Harper provided numerous pages of information and provided detailed explanation of actual and projected financial data at the Jan. 19 meeting to indicate how the state’s current proposals would affect county revenue for the remainder of the current fiscal year and for the upcoming next two years.
STATE REVENUE CUTS COMING
Kaine’s budget proposes reductions for King George that add up to about $2 million less revenue.
One big provision would eliminate funding all positions under the two constitutional officers of the Commissioner of Revenue and Treasurer, except for the two elected officers themselves, which would remain state-funded.
Localities are being told they may eliminate some or all of those positions by consolidating their functions under local finance departments.
Cuts are also proposed that would result in a huge slash in state funding for sheriff’s deputies, along with cuts to all other constitutional offices funded by the state Board of Compensation.
King George supervisors had previously provided budget guidance to staff that included no layoffs.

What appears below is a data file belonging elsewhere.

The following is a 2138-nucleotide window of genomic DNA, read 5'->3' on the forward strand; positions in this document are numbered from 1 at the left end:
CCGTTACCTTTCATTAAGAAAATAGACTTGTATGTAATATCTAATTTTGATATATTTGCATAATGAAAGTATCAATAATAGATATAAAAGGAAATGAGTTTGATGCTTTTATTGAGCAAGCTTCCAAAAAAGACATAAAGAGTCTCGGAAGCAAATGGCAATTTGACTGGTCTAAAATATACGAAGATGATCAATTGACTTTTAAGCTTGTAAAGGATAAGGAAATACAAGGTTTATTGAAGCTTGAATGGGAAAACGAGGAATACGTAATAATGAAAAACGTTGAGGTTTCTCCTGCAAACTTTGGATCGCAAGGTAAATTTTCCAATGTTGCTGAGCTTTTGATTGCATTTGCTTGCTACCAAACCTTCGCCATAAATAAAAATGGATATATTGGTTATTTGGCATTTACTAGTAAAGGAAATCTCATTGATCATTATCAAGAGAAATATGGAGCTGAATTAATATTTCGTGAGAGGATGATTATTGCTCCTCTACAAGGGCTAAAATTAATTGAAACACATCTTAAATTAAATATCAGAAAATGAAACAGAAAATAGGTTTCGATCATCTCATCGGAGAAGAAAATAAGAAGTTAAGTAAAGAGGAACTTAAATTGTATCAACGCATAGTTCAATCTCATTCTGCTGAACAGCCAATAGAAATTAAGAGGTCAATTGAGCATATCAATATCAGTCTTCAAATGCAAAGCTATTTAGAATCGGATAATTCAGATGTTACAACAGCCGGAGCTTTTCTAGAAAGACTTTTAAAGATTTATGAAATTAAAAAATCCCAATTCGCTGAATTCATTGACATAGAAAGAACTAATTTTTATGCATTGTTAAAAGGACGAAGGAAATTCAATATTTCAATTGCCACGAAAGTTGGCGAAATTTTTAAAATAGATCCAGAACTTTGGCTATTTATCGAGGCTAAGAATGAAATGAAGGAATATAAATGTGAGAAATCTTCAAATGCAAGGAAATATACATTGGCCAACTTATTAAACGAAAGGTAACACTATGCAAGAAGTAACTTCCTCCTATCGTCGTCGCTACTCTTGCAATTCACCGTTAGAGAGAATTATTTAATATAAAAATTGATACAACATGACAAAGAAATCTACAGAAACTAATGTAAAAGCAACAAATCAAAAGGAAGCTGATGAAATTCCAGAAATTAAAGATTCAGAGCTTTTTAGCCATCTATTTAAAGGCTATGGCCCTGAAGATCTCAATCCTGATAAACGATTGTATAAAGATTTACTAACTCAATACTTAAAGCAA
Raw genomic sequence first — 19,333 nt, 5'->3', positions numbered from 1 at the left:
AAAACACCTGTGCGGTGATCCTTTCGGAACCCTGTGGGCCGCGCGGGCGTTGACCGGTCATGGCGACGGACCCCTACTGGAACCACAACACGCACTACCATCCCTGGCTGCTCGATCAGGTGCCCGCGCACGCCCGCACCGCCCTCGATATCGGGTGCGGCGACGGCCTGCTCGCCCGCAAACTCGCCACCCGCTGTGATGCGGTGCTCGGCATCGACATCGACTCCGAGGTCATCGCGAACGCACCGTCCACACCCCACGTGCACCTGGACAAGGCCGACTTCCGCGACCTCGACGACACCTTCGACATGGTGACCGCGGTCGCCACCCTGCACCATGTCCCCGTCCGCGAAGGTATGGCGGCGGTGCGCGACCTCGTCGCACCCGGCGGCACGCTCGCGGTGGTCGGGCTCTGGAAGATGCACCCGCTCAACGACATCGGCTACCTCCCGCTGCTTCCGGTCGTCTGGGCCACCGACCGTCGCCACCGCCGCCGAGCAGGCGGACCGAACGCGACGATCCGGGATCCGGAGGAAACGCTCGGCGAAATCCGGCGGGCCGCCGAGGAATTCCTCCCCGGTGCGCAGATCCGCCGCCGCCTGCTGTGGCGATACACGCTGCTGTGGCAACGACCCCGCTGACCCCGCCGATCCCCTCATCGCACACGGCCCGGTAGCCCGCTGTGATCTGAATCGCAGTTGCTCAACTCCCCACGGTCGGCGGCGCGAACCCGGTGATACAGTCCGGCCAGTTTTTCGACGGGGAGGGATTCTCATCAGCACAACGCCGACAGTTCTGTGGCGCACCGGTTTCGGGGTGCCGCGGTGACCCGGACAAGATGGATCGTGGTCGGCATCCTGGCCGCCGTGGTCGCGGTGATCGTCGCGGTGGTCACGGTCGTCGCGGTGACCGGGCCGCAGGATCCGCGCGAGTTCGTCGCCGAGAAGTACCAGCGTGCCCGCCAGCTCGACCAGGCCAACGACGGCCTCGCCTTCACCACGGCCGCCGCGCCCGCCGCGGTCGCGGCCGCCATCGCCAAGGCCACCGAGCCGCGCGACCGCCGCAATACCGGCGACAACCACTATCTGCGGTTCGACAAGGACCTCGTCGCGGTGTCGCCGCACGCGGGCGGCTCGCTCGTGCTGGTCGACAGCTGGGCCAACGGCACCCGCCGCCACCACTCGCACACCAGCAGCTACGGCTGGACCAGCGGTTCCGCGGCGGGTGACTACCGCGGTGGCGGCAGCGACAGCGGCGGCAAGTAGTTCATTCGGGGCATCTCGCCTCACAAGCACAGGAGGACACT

But they didn’t see this coming.
Supervisors will be delving into 2010-11 budget matters at this week’s budget work session on Jan. 26, following The Journal’s weekly Tuesday press time.
STATE’S CABOOSE BUDGET PROPOSAL FOR SCHOOLS
Supervisors were told that the School Board’s current state revenue will go down to match a lower number of students than budgeted for in 2009-10.
State revenue and the county’s required local effort (RLE) are both based on the number of students served in the division over the course of the school year.
Fewer students means fewer teachers and supplies are required.
The state is planning to cut $1.2 million for the remainder of the current fiscal/school year due to adjustments in the average daily membership (ADM) from a projected 4,131 to an adjusted ADM figure of 4,039.
Harper told the board last week, that like the state, the county also has the option of cutting funding in the current-year School Board budget to address a projection of 92 fewer students.